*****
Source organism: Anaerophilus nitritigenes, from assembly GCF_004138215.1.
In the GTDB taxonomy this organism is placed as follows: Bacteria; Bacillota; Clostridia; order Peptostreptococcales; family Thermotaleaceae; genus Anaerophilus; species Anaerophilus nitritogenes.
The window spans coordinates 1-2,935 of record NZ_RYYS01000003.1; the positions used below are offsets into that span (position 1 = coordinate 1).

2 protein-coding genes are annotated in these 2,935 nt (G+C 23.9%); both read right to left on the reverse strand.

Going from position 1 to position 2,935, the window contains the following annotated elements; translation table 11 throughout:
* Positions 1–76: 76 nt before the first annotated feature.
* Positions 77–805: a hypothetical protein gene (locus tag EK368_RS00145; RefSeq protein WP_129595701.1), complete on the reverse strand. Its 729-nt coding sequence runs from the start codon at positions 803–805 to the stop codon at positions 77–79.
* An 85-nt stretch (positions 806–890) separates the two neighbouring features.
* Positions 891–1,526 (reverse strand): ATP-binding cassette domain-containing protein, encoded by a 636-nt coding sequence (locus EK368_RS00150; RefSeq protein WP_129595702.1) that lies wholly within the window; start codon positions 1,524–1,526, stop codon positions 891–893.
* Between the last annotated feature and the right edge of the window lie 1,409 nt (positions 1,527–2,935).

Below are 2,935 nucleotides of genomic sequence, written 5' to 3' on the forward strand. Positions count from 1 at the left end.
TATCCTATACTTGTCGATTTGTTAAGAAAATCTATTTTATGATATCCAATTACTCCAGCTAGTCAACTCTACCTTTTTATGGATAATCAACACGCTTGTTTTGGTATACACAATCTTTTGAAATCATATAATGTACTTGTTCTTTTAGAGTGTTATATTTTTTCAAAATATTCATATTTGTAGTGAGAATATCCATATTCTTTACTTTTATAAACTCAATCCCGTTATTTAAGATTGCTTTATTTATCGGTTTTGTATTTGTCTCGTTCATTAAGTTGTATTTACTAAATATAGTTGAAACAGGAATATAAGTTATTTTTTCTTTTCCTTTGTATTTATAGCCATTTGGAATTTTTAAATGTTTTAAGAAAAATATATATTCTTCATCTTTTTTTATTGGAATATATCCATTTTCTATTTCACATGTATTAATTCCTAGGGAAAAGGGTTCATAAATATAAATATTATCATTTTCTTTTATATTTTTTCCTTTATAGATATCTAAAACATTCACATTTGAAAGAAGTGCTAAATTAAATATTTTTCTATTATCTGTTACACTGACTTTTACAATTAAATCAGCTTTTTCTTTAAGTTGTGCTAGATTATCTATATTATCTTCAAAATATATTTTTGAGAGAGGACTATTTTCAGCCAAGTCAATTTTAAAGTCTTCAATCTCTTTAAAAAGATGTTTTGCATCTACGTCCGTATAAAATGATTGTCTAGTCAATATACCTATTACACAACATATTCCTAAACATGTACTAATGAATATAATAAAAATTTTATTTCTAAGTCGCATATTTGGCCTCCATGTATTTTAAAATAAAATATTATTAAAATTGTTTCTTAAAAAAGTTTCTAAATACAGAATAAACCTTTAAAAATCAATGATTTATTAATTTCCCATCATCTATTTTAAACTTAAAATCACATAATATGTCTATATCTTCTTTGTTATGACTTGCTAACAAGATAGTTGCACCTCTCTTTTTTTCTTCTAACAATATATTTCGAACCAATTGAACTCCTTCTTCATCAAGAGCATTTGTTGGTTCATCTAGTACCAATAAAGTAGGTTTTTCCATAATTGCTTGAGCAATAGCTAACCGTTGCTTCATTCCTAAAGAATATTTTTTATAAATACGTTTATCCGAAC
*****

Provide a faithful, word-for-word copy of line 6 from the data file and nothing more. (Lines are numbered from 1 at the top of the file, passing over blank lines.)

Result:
* Positions 1–76: 76 nt before the first annotated feature.